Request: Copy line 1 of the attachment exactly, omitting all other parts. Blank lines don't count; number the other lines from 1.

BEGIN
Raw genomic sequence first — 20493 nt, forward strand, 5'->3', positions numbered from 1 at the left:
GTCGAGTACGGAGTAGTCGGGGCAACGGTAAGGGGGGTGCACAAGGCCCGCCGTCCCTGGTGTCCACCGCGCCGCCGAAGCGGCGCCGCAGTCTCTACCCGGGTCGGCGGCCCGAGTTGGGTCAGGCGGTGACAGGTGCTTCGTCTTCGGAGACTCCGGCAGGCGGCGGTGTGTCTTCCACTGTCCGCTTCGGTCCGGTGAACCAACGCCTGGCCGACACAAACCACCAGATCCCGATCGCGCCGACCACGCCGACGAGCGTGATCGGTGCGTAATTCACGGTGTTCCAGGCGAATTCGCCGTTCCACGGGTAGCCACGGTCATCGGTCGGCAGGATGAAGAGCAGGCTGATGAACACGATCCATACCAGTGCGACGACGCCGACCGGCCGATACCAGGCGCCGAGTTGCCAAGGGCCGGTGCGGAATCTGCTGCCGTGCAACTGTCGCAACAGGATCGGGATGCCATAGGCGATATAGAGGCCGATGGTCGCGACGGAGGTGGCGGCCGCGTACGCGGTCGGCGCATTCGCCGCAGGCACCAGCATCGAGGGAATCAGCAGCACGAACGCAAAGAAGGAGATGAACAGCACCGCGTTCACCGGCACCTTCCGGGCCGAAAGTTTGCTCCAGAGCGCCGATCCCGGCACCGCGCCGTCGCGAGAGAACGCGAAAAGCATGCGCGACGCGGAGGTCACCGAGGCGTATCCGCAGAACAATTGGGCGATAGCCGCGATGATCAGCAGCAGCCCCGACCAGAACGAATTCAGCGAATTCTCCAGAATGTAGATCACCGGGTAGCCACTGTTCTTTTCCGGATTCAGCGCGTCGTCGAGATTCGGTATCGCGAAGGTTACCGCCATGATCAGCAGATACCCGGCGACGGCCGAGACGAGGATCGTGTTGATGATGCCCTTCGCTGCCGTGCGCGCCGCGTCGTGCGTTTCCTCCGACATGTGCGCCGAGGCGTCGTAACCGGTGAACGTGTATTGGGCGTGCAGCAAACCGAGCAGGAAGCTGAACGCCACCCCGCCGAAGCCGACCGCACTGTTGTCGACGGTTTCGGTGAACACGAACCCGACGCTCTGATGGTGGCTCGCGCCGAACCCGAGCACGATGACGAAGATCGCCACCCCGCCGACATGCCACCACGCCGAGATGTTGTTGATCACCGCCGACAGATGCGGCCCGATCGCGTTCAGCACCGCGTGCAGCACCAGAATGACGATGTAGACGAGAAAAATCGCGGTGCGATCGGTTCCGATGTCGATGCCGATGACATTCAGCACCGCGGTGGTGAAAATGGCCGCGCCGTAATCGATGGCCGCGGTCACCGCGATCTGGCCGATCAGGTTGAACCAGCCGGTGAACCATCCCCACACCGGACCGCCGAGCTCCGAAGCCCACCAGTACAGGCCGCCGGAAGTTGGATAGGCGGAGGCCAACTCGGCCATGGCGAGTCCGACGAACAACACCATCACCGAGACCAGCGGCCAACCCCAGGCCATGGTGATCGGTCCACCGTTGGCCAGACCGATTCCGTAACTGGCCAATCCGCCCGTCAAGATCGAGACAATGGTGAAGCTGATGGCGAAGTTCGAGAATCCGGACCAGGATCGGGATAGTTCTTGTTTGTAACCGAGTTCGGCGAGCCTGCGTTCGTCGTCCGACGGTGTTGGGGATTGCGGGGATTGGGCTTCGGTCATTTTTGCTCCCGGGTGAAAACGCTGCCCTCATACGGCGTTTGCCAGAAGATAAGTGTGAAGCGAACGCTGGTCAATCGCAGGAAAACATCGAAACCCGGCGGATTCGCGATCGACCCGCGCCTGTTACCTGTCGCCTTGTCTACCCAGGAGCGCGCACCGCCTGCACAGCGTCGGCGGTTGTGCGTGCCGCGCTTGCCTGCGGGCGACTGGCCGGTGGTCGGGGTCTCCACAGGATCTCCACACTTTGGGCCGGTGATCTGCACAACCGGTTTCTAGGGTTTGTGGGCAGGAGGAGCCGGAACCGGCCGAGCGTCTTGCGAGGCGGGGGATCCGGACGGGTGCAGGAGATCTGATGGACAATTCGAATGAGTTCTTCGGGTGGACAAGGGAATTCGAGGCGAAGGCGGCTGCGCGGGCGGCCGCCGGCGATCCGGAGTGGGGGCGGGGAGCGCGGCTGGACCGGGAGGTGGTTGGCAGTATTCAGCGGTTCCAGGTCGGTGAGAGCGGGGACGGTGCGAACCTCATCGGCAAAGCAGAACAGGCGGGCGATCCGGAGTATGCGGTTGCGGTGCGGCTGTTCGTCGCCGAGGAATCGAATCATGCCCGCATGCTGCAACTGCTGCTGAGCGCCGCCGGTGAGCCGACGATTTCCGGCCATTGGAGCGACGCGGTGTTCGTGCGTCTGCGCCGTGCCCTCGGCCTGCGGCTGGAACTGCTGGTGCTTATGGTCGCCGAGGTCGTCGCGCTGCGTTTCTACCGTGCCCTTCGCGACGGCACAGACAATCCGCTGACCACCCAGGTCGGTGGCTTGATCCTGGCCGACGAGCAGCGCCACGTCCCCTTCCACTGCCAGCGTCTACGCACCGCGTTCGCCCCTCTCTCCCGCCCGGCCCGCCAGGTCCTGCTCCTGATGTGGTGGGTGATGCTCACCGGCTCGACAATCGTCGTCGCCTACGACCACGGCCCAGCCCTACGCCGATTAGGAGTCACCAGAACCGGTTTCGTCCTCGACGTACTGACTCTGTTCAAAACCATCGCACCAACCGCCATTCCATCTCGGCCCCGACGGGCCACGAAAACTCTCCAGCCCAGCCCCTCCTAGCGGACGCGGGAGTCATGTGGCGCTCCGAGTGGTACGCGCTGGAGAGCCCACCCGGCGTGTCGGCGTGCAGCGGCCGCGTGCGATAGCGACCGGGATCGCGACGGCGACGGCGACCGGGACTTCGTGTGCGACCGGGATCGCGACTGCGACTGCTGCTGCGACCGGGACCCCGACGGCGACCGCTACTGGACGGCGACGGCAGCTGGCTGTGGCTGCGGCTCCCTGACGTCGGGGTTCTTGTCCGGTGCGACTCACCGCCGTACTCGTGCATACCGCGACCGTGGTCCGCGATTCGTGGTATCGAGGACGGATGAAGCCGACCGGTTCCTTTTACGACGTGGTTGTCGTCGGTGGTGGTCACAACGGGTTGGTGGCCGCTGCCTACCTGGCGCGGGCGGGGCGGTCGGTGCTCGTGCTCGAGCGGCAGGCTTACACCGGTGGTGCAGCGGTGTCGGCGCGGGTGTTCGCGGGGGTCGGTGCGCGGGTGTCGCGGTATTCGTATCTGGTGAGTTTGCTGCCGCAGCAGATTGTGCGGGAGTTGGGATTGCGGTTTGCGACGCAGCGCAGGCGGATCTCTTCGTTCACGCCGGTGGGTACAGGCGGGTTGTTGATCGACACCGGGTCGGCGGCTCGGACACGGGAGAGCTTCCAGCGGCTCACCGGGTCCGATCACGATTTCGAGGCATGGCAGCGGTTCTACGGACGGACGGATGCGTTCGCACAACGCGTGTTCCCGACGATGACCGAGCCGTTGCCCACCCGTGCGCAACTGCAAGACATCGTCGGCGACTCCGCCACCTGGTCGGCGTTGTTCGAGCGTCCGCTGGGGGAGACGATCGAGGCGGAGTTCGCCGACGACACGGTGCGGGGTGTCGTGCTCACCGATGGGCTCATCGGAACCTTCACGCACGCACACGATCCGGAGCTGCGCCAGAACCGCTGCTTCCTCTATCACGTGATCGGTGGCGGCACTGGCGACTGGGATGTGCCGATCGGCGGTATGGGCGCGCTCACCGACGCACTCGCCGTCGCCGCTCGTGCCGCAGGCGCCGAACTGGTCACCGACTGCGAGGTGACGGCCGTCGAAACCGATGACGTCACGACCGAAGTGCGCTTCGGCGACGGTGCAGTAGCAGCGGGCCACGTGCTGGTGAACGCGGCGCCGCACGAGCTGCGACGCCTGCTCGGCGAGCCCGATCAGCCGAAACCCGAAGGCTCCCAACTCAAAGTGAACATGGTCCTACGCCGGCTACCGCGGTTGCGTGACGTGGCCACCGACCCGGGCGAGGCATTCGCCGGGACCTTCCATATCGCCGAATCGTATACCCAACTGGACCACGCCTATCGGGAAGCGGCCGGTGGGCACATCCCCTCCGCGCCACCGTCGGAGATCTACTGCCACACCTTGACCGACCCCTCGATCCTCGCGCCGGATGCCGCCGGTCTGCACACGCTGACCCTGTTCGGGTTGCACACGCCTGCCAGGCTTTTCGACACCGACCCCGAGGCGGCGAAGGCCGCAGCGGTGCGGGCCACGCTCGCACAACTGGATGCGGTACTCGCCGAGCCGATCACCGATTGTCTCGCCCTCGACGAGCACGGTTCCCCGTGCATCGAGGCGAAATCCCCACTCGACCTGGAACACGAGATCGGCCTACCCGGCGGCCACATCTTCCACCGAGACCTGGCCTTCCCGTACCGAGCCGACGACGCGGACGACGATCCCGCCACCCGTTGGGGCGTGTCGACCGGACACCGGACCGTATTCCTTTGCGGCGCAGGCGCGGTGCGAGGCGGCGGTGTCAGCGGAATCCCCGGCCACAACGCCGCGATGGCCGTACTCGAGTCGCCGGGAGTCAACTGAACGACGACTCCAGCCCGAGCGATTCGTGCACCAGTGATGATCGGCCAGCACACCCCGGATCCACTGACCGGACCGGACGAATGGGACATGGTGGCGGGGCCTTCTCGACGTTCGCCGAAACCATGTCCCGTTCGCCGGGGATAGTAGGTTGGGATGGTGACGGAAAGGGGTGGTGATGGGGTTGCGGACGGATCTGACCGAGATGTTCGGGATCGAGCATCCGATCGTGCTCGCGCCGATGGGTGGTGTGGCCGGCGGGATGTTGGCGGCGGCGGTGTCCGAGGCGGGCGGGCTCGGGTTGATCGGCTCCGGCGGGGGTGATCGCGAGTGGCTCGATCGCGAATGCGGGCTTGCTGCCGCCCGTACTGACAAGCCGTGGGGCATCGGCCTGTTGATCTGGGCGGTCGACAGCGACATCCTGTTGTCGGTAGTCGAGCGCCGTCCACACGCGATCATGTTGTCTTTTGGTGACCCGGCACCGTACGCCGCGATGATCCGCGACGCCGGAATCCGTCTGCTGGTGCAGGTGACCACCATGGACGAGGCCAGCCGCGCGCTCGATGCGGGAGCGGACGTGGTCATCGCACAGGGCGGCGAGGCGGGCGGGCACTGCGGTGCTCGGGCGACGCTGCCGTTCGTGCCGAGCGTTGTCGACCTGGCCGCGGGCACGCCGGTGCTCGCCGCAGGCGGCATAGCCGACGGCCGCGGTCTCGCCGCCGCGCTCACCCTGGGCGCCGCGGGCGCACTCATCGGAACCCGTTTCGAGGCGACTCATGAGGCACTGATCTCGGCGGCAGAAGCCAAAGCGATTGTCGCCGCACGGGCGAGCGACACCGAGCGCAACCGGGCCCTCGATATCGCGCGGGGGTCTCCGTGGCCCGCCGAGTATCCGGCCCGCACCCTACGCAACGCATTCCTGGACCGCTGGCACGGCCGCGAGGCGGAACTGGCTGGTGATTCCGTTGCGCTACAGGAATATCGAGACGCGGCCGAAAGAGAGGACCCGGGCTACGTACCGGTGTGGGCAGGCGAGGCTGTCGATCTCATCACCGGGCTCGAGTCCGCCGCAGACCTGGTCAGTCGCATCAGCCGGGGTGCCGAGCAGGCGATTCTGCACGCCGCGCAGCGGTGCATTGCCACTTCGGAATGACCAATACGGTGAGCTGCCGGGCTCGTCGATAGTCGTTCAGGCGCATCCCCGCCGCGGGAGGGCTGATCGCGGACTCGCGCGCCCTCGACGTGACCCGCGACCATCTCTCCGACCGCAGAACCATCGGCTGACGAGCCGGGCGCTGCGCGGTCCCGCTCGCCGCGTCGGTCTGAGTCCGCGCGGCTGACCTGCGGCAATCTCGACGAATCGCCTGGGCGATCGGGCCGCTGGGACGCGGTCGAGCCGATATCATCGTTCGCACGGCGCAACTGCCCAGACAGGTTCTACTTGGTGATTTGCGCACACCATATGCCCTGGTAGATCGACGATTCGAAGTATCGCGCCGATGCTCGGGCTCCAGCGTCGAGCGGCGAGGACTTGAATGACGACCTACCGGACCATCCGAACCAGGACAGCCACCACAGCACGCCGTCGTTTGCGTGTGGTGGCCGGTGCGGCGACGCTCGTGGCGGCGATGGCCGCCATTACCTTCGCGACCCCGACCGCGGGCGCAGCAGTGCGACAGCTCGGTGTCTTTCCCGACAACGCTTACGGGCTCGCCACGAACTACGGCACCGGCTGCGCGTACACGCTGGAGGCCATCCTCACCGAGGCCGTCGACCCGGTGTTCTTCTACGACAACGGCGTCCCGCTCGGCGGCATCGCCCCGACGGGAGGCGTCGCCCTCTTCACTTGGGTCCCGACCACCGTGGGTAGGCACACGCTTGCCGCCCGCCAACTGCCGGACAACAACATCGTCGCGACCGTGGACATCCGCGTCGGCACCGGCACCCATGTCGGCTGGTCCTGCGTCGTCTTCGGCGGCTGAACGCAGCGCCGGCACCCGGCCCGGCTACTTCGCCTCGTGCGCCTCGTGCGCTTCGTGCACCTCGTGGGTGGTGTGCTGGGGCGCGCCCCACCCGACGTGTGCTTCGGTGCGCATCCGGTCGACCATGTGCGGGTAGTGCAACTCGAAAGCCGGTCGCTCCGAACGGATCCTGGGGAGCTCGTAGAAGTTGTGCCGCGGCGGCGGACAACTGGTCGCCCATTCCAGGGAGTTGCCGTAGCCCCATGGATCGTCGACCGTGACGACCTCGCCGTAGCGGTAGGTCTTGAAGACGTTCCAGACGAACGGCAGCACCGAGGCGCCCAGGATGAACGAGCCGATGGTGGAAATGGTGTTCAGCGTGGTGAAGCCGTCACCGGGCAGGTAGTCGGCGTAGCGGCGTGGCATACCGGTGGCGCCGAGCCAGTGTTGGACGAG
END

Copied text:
Raw genomic sequence first — 20493 nt, forward strand, 5'->3', positions numbered from 1 at the left: